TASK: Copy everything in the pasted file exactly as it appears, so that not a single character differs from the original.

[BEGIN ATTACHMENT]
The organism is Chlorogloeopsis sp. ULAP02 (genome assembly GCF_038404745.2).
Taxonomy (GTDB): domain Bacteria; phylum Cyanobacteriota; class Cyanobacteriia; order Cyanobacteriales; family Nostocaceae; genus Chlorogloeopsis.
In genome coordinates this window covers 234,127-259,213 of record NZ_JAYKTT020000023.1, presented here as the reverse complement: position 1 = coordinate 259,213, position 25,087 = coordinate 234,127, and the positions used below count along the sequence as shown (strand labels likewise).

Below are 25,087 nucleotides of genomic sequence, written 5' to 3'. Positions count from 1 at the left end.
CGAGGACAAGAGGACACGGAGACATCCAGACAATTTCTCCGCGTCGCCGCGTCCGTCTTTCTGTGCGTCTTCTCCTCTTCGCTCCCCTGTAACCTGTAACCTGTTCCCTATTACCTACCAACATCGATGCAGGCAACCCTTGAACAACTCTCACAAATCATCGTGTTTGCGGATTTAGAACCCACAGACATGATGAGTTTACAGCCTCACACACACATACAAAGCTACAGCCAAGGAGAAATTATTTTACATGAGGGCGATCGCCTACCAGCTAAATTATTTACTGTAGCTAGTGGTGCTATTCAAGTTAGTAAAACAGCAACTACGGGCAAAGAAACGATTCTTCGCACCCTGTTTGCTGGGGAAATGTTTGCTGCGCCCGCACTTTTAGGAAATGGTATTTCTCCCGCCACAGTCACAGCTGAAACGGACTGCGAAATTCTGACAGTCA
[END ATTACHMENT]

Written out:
The organism is Chlorogloeopsis sp. ULAP02 (genome assembly GCF_038404745.2).
Taxonomy (GTDB): domain Bacteria; phylum Cyanobacteriota; class Cyanobacteriia; order Cyanobacteriales; family Nostocaceae; genus Chlorogloeopsis.
In genome coordinates this window covers 234,127-259,213 of record NZ_JAYKTT020000023.1, presented here as the reverse complement: position 1 = coordinate 259,213, position 25,087 = coordinate 234,127, and the positions used below count along the sequence as shown (strand labels likewise).

Below are 25,087 nucleotides of genomic sequence, written 5' to 3'. Positions count from 1 at the left end.
CGAGGACAAGAGGACACGGAGACATCCAGACAATTTCTCCGCGTCGCCGCGTCCGTCTTTCTGTGCGTCTTCTCCTCTTCGCTCCCCTGTAACCTGTAACCTGTTCCCTATTACCTACCAACATCGATGCAGGCAACCCTTGAACAACTCTCACAAATCATCGTGTTTGCGGATTTAGAACCCACAGACATGATGAGTTTACAGCCTCACACACACATACAAAGCTACAGCCAAGGAGAAATTATTTTACATGAGGGCGATCGCCTACCAGCTAAATTATTTACTGTAGCTAGTGGTGCTATTCAAGTTAGTAAAACAGCAACTACGGGCAAAGAAACGATTCTTCGCACCCTGTTTGCTGGGGAAATGTTTGCTGCGCCCGCACTTTTAGGAAATGGTATTTCTCCCGCCACAGTCACAGCTGAAACGGACTGCGAAATTCTGACAGTCA